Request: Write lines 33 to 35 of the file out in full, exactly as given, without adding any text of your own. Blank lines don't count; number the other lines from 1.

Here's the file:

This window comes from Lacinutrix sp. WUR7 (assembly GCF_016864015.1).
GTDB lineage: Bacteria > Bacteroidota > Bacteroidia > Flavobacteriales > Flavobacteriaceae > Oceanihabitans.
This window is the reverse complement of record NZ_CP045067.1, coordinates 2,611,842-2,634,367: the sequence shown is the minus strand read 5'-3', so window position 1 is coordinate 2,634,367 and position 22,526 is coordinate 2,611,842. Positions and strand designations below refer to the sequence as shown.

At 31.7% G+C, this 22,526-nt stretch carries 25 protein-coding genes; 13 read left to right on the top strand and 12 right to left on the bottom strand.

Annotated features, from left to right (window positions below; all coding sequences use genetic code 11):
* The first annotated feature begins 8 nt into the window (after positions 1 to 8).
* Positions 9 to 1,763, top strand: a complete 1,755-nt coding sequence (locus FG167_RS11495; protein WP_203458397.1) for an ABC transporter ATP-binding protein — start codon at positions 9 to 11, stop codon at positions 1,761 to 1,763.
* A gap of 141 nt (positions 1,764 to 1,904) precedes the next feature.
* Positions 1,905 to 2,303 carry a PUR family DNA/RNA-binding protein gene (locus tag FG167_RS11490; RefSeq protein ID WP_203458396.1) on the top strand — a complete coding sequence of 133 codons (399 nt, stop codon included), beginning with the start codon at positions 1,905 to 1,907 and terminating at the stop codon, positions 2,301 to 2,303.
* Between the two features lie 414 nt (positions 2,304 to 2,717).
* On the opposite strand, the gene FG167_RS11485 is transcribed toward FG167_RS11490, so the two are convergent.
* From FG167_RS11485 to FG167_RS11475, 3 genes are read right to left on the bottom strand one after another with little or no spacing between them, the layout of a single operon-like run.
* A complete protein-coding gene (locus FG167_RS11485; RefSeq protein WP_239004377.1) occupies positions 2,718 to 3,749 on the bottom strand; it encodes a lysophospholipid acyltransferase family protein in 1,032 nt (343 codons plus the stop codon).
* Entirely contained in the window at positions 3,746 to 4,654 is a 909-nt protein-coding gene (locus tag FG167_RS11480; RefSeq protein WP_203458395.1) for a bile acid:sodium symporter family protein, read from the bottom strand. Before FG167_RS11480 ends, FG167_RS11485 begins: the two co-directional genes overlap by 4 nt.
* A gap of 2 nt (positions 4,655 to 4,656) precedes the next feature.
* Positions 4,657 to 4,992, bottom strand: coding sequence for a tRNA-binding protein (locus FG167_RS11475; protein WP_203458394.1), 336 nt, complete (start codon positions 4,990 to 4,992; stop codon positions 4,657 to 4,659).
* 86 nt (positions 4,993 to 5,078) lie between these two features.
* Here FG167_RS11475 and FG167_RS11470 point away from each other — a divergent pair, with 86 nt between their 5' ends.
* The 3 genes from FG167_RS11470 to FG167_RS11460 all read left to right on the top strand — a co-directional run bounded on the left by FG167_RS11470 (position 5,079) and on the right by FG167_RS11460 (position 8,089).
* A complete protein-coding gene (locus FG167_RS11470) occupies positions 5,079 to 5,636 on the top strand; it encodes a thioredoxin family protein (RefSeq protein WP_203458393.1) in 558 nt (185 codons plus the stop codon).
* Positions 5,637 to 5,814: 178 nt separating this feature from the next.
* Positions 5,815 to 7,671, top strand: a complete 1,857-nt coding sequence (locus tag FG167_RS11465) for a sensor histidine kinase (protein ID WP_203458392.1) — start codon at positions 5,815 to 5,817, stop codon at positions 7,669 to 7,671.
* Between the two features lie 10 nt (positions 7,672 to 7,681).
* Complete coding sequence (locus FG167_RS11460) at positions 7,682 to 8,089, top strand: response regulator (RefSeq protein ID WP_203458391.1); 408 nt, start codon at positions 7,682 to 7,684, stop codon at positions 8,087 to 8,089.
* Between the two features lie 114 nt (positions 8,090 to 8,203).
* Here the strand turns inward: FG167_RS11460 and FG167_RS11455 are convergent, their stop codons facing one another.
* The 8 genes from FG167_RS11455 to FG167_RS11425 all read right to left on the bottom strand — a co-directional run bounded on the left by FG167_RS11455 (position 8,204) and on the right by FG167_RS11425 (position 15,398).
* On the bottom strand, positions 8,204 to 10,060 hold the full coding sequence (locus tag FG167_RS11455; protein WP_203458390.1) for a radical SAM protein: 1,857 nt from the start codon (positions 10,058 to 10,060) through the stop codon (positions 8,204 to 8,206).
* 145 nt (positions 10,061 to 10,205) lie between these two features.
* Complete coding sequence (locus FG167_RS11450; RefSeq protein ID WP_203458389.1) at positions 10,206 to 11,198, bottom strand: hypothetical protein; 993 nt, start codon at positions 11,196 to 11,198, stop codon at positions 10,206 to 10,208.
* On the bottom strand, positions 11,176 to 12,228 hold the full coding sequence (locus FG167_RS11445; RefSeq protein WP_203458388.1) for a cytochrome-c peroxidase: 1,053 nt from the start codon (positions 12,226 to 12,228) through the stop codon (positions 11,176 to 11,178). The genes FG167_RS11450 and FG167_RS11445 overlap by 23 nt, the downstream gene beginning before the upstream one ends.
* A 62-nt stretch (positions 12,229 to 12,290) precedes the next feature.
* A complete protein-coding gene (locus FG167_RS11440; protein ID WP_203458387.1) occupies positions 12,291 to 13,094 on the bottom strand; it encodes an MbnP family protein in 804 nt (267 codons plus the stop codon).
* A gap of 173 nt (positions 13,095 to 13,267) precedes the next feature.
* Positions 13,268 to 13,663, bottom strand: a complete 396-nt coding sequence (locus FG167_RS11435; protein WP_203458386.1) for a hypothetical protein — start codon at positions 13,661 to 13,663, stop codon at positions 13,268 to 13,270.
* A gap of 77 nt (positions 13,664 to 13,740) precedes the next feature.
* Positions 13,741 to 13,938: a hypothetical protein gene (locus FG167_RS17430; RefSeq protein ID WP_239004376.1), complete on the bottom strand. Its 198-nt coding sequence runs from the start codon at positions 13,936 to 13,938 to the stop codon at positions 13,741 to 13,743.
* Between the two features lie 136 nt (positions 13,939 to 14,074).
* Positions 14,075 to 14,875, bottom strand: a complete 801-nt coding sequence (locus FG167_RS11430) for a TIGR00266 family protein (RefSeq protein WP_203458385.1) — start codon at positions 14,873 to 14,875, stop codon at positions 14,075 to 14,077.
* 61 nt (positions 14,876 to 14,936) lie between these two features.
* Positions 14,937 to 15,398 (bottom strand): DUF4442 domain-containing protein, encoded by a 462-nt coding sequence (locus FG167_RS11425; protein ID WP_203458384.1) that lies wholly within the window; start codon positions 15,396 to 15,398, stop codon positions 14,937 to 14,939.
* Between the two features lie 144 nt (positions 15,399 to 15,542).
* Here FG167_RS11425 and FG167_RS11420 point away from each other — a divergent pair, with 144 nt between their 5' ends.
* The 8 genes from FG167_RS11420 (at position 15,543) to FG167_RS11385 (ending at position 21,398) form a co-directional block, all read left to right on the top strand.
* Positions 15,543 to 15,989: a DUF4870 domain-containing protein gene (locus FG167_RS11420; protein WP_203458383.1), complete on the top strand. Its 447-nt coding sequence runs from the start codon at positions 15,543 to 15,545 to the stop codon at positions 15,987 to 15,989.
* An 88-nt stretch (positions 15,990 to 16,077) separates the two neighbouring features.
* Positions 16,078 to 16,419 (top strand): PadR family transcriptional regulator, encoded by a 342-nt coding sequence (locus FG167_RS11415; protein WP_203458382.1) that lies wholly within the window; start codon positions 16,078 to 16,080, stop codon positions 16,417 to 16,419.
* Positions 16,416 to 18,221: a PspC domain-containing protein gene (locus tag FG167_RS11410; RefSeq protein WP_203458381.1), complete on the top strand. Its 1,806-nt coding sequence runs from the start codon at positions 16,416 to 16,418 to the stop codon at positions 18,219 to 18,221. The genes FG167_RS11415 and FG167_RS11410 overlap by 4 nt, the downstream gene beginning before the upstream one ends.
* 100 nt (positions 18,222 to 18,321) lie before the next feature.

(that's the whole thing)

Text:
* A complete protein-coding gene (locus FG167_RS11440; protein ID WP_203458387.1) occupies positions 12,291 to 13,094 on the bottom strand; it encodes an MbnP family protein in 804 nt (267 codons plus the stop codon).
* A gap of 173 nt (positions 13,095 to 13,267) precedes the next feature.
* Positions 13,268 to 13,663, bottom strand: a complete 396-nt coding sequence (locus FG167_RS11435; protein WP_203458386.1) for a hypothetical protein — start codon at positions 13,661 to 13,663, stop codon at positions 13,268 to 13,270.